United States Consumer Mortgage Refinance
What is required is a coordinated offensive by the international working class on the basis of a socialist and revolutionary program that aims to reorganize the global economy to meet social needs rather than the profit imperatives of the various national elites.
Next you’ll want tax payers to pay for roads, schools, police, safety regulations, and a standing army. Before you know it, we’ll be paying somewhat more in taxes and have to suffer with standards of education, life expectancy, happiness, and healthiness that might begin to compare with countries in Western Europe.
With God’s grace and appropriate financial planning and right timing, we were able to trim our 30 yr mortgage down to 10 yrs. I’m 35 & my wife is 32 and three years ago we took out a 30 yr mortgage @ about 6.5%. Two years ago when the rates were falling, we refinanced a 20 yr mortgage @ 5.75% fixed with a little extra down, which we were planning to put towards a onetime payment anyway.
Then year ago the rates fell again and we took advantage and refinanced a 15 yr mortgage @ 4.75% fixed again with a little extra down. We weren’t worried about the closing costs as they were minimum and when you refinance and plan appropriately you don’t pay for a full month, which is how much the closing cost would sum up to be. Lastly, about 3 months ago, we shopped around again and refinanced again and got a 10 yr mortgage @ 3.75% fixed with no extra cash down.
In each refinance, our mortgage payment did go up by $100 to in the end $450, but each month we used to make extra payment, which covered the payment that went up. So, the way we figured our payments really did not go up at all. Today our extra payment is $50/month, instead of $500 three years ago.
The bank also allowed us to make a bi-weekly mortgage, which cuts an additional year down to 9 years. Bottom line, if we make an additional payment to payment and a half every year, we WILL pay off our mortgage in 8 years. I know that we’re on a fast track, but our goal is to pay off our mortgage before my wife turns 40 so that we are not financially burdened and can focus on our children instead of constantly worrying about our finances.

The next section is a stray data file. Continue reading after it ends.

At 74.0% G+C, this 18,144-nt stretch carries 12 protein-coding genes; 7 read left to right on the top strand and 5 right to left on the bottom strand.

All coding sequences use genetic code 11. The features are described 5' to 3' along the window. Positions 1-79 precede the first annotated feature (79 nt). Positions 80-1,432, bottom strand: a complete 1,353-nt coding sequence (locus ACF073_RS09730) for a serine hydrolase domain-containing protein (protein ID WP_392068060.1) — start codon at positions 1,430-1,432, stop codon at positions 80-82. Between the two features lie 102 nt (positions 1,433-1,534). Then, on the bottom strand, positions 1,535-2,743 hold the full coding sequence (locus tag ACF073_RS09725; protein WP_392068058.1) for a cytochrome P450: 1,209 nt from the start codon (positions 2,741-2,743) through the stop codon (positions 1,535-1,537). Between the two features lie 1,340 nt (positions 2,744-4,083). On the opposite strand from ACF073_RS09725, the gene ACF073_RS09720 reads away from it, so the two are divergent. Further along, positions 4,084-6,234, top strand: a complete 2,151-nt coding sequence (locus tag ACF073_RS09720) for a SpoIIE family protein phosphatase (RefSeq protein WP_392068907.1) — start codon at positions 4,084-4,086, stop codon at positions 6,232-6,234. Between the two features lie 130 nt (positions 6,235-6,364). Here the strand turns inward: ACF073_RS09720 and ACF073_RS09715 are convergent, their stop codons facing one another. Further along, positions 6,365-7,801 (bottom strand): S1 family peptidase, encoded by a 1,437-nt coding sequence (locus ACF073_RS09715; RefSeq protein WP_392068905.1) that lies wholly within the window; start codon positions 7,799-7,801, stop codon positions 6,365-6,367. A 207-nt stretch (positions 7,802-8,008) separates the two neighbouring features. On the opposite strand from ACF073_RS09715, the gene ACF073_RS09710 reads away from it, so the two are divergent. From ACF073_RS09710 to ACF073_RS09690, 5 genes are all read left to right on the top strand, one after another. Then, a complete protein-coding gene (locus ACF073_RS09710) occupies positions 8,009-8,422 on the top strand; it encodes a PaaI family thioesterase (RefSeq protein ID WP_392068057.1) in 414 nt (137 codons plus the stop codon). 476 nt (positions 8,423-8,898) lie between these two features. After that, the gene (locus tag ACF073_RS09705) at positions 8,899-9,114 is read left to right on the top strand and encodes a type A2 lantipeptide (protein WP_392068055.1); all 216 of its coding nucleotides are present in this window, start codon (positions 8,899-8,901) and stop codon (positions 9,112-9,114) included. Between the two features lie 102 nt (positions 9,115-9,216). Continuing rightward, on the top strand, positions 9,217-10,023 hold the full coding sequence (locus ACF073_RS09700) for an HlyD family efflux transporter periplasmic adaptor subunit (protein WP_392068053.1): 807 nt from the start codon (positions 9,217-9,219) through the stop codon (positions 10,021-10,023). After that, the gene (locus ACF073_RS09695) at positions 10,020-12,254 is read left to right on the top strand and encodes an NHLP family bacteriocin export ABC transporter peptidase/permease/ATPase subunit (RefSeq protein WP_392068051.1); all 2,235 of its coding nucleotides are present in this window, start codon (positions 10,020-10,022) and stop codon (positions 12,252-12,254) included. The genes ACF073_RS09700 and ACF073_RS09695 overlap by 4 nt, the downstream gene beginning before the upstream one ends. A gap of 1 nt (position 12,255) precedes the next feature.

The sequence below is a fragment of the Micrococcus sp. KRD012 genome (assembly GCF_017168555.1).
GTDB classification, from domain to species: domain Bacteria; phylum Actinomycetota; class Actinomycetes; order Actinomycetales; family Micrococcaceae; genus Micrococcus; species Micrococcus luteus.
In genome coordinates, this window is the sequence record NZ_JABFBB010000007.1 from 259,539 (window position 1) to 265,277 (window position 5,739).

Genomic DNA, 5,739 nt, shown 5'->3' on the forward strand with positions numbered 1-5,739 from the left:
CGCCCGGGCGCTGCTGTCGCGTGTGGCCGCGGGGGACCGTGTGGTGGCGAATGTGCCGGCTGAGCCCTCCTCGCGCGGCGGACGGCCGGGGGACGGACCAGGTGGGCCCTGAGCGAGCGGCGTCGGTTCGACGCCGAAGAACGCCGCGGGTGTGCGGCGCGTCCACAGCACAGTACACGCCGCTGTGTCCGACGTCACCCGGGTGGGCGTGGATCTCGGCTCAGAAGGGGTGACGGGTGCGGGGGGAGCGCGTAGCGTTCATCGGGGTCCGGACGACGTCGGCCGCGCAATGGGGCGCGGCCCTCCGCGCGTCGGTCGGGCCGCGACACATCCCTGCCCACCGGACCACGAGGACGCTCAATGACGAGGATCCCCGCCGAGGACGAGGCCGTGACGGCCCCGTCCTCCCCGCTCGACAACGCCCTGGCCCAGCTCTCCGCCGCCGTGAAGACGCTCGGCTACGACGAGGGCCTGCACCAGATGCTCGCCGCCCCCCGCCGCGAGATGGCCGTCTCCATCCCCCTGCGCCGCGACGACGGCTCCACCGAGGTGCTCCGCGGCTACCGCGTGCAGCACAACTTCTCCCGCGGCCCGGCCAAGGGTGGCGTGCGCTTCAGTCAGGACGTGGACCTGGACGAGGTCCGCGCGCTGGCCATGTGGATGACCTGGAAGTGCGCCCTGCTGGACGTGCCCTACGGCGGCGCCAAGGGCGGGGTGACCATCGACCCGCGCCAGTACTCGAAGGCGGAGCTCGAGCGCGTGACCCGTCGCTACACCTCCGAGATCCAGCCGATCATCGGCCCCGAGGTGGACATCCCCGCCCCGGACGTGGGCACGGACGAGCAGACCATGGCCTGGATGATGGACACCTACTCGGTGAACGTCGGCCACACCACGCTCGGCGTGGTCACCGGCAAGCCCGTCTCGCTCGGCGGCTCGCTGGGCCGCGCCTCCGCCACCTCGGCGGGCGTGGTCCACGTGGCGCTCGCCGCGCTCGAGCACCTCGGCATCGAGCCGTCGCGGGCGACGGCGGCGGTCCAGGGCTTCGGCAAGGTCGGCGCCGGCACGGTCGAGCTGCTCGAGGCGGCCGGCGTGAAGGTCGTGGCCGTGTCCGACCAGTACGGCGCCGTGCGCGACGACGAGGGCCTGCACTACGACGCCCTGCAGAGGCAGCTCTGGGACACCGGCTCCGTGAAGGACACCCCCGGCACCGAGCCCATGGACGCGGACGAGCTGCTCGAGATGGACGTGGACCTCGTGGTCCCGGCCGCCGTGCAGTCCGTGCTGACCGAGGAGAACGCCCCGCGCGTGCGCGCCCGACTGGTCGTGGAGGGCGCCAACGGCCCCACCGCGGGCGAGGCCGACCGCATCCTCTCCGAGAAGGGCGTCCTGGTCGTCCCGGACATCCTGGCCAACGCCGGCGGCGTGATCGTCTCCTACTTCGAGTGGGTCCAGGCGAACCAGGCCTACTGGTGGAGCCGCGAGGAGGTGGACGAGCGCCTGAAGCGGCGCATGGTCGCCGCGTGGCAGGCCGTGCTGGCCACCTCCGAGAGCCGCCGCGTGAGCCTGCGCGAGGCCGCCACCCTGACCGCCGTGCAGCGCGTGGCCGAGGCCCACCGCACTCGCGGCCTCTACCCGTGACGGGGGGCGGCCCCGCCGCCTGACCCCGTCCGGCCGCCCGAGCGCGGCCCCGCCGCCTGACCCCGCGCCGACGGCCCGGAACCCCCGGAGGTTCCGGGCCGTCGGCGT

For every comment here that’s started with “buy a house with cash”, there is a thumbs down. I don’t understand that at all. Why would you want a mortgage if you could afford to pay cash?? Forget about the so called ‘tax break’. It’s not worth it if you can pay cash and the government will soon see this ‘break’ go the way of the dinosaur anyway. I agree with those commenters who say, ‘PAY CASH’. Refinancing, with all the costs it incurs, ends up being a bigger bill to pay back to the bank. Taking out money to do repairs and the like really does end up enslaving the borrower even further to the lender.
Of course, if you can’t afford to pay cash then getting a mortgage is the sole option BUT if you CAN afford to pay cash, assuming that the house is well priced and in the best location for school and work access, why wouldn’t you?? If owning a home is important to you and you did your research when purchasing, you can always sell the house and get your money back.
I own my own house – the bank doesn’t – and because I bought it at auction in a good area, the value will never drop below what I paid for it unless something of biblical proportions happens. For those who want to put their money into something else, I also see the value now in renting. It all comes down to what is important to the individual. Those who gave thumbs down to the commenters who advocate paying cash for a house must all be employed in the finance industry. I can’t think of any other reason for the thumbs down.
The driver of the U.S. economy is the consumer. Consumer spending accounts for 70% of the nation’s GDP. And the consumer is down and out.
Americans have lost 40% of their wealth in the past two years. More than $4 trillion in credit lines will have vanished by year-end. The real unemployment rate (unemployed, discouraged and part-time workers wanting full-time work) is roughly 20%; and weekly work hours and wages are stagnant. In short, most consumers have no extra income to spend.
The prerequisite for the nationalization of the banks and their subordination to the needs of society is an independent political movement of the working class on the basis of socialist policies. It is a question of state power. No capitalist government can or will carry out this task. What is required is a political and revolutionary struggle to establish a workers’ government.